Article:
Alkuperäiskielienglanti
TilaJulkaistu - 22 elokuuta 2019
OKM-julkaisutyyppiEi sovellu
TapahtumaSociety for the Neurobiology of Language Annual Meeting - Helsinki, Helsinki, Suomi
Kesto: 20 elokuuta 201922 elokuuta 2019
https://www.neurolang.org/

Konferenssi

KonferenssiSociety for the Neurobiology of Language Annual Meeting
LyhennettäSNL
MaaSuomi
KaupunkiHelsinki
Ajanjakso20/08/201922/08/2019
www-osoite

Tieteenalat

  • 6162 Kognitiotiede

Lainaa tätä

Leminen, A., Partanen, E., Højlund, A., Wallentin, M., & Shtyrov, Y. (2019). Online build-up of neocortical memory traces for spoken words is facilitated by novel semantic associations: MEG data. Abstraktin lähde: Society for the Neurobiology of Language Annual Meeting, Helsinki, Suomi.
Leminen, Alina ; Partanen, Eino ; Højlund, Andreas ; Wallentin, Mikkel ; Shtyrov, Yury. / Online build-up of neocortical memory traces for spoken words is facilitated by novel semantic associations: MEG data. Abstraktin lähde: Society for the Neurobiology of Language Annual Meeting, Helsinki, Suomi.
@conference{0366b7dd67624fd98a7a4ce695ab4358,
title = "Online build-up of neocortical memory traces for spoken words is facilitated by novel semantic associations: MEG data",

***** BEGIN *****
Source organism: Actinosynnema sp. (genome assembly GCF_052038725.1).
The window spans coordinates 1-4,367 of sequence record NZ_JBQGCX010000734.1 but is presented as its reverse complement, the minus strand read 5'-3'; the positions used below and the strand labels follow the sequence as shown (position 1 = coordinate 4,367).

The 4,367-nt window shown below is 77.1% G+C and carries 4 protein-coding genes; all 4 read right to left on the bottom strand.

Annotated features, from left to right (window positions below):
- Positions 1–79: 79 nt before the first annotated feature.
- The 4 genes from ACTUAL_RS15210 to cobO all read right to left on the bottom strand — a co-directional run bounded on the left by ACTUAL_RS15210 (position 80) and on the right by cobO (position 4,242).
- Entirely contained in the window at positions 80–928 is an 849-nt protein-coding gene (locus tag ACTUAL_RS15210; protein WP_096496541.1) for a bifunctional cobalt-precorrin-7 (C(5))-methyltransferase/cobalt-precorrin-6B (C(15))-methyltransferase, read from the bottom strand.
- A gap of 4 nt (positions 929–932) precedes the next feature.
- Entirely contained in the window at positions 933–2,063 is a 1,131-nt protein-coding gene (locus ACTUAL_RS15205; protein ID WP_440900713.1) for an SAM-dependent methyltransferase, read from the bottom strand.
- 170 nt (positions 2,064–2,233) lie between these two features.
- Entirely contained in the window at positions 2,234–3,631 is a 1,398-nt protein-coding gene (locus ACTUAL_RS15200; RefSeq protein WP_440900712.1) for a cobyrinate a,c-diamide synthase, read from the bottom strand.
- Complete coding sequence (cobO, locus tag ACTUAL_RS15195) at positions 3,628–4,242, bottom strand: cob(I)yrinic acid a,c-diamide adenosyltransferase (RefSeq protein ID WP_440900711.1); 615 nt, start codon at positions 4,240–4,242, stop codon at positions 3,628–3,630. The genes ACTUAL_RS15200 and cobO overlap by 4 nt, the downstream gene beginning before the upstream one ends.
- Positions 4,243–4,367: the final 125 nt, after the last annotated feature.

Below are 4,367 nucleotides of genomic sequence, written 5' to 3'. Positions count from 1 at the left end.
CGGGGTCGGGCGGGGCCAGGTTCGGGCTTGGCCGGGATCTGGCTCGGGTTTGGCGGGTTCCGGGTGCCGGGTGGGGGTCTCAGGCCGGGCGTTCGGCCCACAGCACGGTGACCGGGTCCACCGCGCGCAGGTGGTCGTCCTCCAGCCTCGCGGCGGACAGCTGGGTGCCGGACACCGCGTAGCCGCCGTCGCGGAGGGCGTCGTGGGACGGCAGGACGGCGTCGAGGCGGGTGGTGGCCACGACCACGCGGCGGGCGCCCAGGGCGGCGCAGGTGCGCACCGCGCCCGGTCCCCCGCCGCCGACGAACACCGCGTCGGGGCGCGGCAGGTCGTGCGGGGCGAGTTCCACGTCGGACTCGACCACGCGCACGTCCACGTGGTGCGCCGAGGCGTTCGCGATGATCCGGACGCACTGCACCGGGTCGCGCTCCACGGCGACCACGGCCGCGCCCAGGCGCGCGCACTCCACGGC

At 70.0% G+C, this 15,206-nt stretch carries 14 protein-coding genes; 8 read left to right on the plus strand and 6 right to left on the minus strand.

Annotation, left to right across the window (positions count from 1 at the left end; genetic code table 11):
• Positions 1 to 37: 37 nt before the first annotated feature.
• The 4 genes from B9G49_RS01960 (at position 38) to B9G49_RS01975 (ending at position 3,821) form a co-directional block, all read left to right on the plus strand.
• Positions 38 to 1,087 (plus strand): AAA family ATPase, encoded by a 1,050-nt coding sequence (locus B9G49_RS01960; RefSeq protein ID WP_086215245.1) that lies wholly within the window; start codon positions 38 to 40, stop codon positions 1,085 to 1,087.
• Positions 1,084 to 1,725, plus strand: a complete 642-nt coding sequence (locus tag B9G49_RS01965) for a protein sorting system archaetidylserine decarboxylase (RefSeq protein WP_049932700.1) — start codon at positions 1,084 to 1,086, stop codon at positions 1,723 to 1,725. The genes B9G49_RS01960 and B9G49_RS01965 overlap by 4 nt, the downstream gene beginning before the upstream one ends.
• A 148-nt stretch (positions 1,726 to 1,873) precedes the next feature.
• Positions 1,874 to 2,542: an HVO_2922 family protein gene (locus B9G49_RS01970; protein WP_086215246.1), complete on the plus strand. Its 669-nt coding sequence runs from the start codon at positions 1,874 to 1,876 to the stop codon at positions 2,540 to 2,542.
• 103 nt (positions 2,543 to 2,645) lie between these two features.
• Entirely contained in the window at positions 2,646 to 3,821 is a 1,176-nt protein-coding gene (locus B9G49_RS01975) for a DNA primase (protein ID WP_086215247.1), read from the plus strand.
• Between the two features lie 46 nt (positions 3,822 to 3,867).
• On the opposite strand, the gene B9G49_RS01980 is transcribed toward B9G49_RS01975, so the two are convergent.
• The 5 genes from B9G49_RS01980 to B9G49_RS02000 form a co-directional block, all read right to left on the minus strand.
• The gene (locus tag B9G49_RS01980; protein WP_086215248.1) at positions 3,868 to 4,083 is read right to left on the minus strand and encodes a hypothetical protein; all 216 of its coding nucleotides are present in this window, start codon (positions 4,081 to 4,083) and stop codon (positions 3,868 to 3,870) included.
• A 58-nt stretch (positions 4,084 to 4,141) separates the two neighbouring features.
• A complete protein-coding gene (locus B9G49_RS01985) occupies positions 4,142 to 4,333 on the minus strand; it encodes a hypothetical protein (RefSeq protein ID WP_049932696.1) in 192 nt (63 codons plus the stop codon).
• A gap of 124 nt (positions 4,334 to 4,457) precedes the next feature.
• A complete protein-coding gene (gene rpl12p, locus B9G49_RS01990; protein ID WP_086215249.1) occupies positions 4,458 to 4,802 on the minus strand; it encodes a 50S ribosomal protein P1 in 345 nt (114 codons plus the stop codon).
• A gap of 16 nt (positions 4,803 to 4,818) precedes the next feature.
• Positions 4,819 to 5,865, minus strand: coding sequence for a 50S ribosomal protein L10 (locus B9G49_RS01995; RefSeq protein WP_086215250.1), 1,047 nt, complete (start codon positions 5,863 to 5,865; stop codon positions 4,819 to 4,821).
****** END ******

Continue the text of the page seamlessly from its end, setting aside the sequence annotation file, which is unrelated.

abstract = "Recent research has shown that the brain is capable of a rapid build-up of novel cortical memory traces for words during mere perceptual exposure to new lexical items. This has been shown as an online (within minutes) increase in the amplitude of electrophysiological responses to new word forms even when they have no specific meaning attached and are not attended to or actively rehearsed by the learners. However, the operation of this fast cortical language-learning mechanism in online acquisition of word meaning has not been sufficiently investigated yet. To address immediate plasticity caused by rapid learning of new words, we presented our participants with novel word forms in a word-learning task taking place during a short (10 minutes, 20 presentations of each item) magnetoencephalography (MEG) recording session. Novel word forms were either learned perceptually through auditory exposure only or were assigned a clear semantic reference using a word-picture association task, in which they were presented in conjunction with images of novel objects. Real familiar words were used as control stimuli. MEG responses were scrutinized as a moving average of three trials for each stimulus type (i.e. real words, perceptually learned novel word forms and semantically learned novel word forms). The results show that, already after approximately five presentations of each stimulus, novel stimuli learnt through semantic association demonstrated stronger activation over the left perisylvian cortices than perceptually acquired word forms that lacked semantic reference. Perceptual items also demonstrated a linear learning-related amplitude increase, but at a much slower pace, spread across the 10-minute recording session. This result suggests a more efficient process of online novel word memory trace build-up in the presence of semantic reference. This could be due to more widespread concurrent brain activations resulting in a more robust associative learning ultimately creating novel memory circuits. Our results confirm rapid formation of memory traces for novel words over a course of a short exposure and suggest facilitatory effects of acquisition of novel semantics on the neocortical memory trace formation.",